For artist Holly Lee, many of the works featured in her new solo exhibition at the Hunterdon Art Museum hold a special significance.
Discover some of the most innovative and beautiful works created with felt in a new exhibition at the Hunterdon Art Museum.
Explorations in Felt features 29 diverse works created by 25 artists from around the world.
The exhibition had unique origins. The Fiber Art Network and Fiber Art Now magazine approached the Hunterdon Art Museum about hosting an exhibition as a companion to their print exhibition Felt: Fiber Transformed.
“We wanted to feature art and non-traditional wearables that best represented the incredible depth and breadth of work being created using felt with an emphasis on exhibiting high-quality works of contemporary art, craft and design,” said Marjorie Frankel Nathanson, executive director of the Hunterdon Art Museum.
Resurgence in Felt Art
In recent years, felting has undergone a revival of sorts as contemporary artists rediscover the material’s versatility, durability and malleability.
“Felt has come a long way from simple scarves and kitschy flower brooches to the stunning creations you see today,” said Vinitha Sara, who served as a juror for the print exhibition. “These artists are pushing the boundaries with their ability to manipulate fiber, thus taking felting from an age-old traditional craft to the forefront of fiber art.”
Fiber artist Dawn Waters drew inspiration for her piece, Olga Was Never a Wallflower, after seeing photographs of women wearing large and impressive traditional Slavic ceremonial headdresses made of paper.
“I had been making needle-felted paintings for about two years when I created Olga,” Waters said. “Her face was created with one felting needle and wool, and her floral crown was made using the wet-felting method, with warm soapy water agitating the fibers so they meld. Her blouse is hand-stitched fabric and the background is cotton batik. The batik has no correlation to the Slavic headdress theme, I simply thought that fabric was beautiful.
Waters enjoyed putting floral crowns on her needle-felted ladies so much that she began putting them on a variety of subjects, including Keith Richards and Dolly Parton.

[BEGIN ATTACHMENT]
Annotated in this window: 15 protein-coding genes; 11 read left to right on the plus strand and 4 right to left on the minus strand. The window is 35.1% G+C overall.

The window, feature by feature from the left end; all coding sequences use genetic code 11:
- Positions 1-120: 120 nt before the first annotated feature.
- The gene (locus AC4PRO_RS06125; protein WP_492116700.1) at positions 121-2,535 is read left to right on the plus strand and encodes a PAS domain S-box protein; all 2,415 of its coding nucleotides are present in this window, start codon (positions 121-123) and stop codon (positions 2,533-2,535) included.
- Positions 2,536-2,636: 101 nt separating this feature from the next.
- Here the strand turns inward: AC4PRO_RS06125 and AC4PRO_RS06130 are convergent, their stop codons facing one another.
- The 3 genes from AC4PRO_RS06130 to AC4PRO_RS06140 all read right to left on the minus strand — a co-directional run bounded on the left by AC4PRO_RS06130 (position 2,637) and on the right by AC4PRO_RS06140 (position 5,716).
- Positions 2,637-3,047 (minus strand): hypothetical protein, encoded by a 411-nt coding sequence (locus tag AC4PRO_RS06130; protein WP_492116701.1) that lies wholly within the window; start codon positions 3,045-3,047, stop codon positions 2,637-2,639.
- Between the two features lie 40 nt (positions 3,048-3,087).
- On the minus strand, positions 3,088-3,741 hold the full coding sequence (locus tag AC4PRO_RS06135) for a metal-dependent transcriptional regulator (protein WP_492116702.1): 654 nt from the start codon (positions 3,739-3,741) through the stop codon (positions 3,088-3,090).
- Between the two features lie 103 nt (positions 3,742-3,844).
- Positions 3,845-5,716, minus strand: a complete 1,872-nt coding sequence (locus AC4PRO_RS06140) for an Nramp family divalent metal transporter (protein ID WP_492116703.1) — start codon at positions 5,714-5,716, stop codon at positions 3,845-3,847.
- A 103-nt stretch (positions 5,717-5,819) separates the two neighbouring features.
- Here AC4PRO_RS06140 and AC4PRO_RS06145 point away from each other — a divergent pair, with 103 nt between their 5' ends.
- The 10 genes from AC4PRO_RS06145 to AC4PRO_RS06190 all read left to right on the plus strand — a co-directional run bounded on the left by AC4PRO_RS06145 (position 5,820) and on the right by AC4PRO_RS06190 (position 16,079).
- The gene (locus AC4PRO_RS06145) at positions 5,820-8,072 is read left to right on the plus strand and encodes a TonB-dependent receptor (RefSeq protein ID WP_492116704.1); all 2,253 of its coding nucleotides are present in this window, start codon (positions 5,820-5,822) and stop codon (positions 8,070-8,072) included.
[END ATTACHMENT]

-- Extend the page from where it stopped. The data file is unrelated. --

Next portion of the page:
Another example of felt’s diversity can be seen in Rachel Montroy’s mixed-media sculptures, which offer personal meditations on the beauty of natural forms and their growth both physically and metaphorically. In works such as Ascend and A Fragile Realm, both appearing in HAM’s exhibition, Montroy’s works are hybrids of flowers, seeds, bulbs, fruit, and succulents, all combined to provoke contemplation.
“They are a delicate synthesis of botanical forms that are in various stages of maturation,” she notes. “I enjoy playing with certain nuances within these elements, like the tension created by a swollen berry or the way a stem bends as it reaches toward the sun.”
Artists with work in the HAM exhibition also include: Jacobo Alonso, Ellen Bakker, Kim Buchheit, Eva Camacho-Sanchez, Chantal Cardinal, Kristin Colombano, Heike Fink, Anna Goransson, Sugandha Gupta, Linda Hirschman, Shelley Jones, Hyunsoo Kim, Ryan Lytle, Pamela MacGregor, Katherine McClelland, Margaret-Ann Miller, Kim Paxson, Kimberly Pulli, Teresa Shields, Becky Stevens, Karen Thurman, Cathy Vigor and Cynthia Zyzda.
HAM to Offer Felting Workshops
The Museum is offering a host of special Visiting Artists Workshops concurrently with its felt exhibition: Felted Animal Portraits with artist Katherine McClelland on Feb. 15-16; Textural Felting with artist Eva Camacho on March 28-29; and Discover Wet Felting with artist Linda Brooks Hirschman on April 4. More information can be found here.
The exhibition runs until April 19, 2020.
Image Credit: Kimberly Pulli, Emily’s Nightmare, 2019, merino wool, silk chiffon, handmade prefelts, tussah silk, MC1, viscose, yarn, nuno and felted, needle felt and inclusions, 24 in. X 22 in., Courtesy of the artist.